Thursday, October 30, 2014

THE LADY AND THE MOUNTAIN MAN ~ Misty Beller

      An opening line unlike any I've read in a very long time. It captured and held my attention . . .drawing  my eyes right down the page!  
        This is not a Romantic Suspense. No,  it's Historical Romance - taking place in 1874. 
       Read that first line for yourself. . .wouldn't it make you keep reading?


"Are you going to poison her the way you killed your first wife?"

Wouldn't that opener make you sit up and take notice? It certainly did me. I read this book long into the night. I noted that Misty Beller's plot didn't follow a norm for the "Mail Order Bride" books. Her inadequately trained heroine wasn't turned off by the sights and/or smells she faced, but. . .well. . .I don't want to give it all away.
You won't be disappointed in the read of Misty Beller's THE LADY AND THE MOUNTAIN MAN
 If Historical Romance is your genre of choice for reading - be sure to get your hands on Misty's book! SOON! 

Go to Amazon.com and order NOW! 

Wednesday, October 29, 2014

Colonial American Aromatherapy

Susan F. Craft
(Author of the award-winning Revolutionary War novel, The Chamomile.)


Considering unrefrigerated food, people’s infrequent full baths, chamber pots, odors from horses and other animals, and the fact that people wore shifts throughout several days and nights, can you imagine the odors that must have assaulted the noses of colonial Americans?

Or were they so acclimated to the smells that they didn’t notice? Apparently not.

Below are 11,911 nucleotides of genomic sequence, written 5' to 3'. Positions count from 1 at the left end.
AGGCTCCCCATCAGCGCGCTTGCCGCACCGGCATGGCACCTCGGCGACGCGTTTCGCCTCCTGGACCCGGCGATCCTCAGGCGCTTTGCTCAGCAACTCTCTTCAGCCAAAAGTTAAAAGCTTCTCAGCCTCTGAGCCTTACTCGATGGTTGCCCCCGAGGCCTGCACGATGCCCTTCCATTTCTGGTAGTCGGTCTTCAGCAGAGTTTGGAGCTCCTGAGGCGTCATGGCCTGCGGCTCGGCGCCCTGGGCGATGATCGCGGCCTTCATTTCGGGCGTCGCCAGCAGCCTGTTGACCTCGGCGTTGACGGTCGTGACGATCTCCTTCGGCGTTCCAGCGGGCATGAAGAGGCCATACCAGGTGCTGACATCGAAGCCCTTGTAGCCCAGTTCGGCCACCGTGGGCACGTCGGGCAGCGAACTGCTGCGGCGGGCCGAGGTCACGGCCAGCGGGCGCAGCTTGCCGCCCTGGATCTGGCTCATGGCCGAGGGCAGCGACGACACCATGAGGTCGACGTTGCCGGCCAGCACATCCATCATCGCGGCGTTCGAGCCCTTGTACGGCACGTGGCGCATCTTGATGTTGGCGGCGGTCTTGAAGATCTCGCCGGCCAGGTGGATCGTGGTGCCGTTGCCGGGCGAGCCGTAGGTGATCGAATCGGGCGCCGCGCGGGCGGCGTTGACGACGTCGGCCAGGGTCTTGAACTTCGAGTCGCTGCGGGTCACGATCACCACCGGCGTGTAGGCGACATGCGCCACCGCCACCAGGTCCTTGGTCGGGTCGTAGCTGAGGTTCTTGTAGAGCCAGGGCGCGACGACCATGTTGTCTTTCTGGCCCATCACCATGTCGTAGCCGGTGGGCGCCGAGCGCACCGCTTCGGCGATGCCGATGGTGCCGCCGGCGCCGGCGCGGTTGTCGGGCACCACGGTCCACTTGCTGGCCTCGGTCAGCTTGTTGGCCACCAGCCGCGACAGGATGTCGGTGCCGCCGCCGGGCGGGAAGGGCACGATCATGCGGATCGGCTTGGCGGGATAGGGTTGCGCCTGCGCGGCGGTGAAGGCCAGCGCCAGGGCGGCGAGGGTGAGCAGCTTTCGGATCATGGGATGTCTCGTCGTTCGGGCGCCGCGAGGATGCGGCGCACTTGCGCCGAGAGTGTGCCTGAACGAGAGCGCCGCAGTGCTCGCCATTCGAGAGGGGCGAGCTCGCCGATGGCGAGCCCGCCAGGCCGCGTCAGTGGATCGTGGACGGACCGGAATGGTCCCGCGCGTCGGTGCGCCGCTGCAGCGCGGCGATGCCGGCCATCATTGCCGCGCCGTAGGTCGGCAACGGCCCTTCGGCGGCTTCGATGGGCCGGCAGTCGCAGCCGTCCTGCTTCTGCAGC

Many colonists doused handkerchiefs with rosewater or other perfumes, or carried pomanders. A pomander, from the French pomme d'ambre, means apple of amber.
Pomander ball
A ball made of perfumes, such as ambergris, musk, or civet, pomanders were carried in a vase or worn in round containers hung from a neck chain or belt. For the wealthy, the containers were globular and usually perforated and made of gold or silver. Simpler pomanders were bags of fragrant herbs.
Venetian woman wearing a pomander chain around her waist.

Europeans carried nosegays, which were small, hand-held flower bouquets. They have existed in some form since at least medieval times.
A tussie-mussie, nosegay brooch

Posy brooches, or tussie-mussies as they were called in Victorian times, came in all shapes and sizes and enabled people to pin the flowers at the waist, the shoulder, or in the hair.

The term nosegay came about in fifteenth-century Middle English as a combination of nose and gay (gay meaning "ornament"). So, a nosegay was an ornament that appeals to the nose or nostrils.
 
How to make a pomander –
You will need:
• toothpick
• apple, orange, or lemon
• whole cloves
• ground cinnamon
• gallon-sized ziplock bag
• ribbon

Instructions:
• Prick holes in an apple, orange, or lemon using the toothpick. You can cover the fruit in rows or you can make the holes in a pattern.
• Push a whole clove into each of the holes you made, so that the top of the clove sits on the surface of the fruit.
• Put a tablespoon of ground cinnamon into a ziplock bag; place the fruit in the bag, and shake until the fruit is completely covered in cinnamon.
• Tie a ribbon around the fruit, making a knot or bow at the top of the fruit with a streamer.
• Hang the fruit in a cool, dry place for several weeks until the pomander is hard and dry.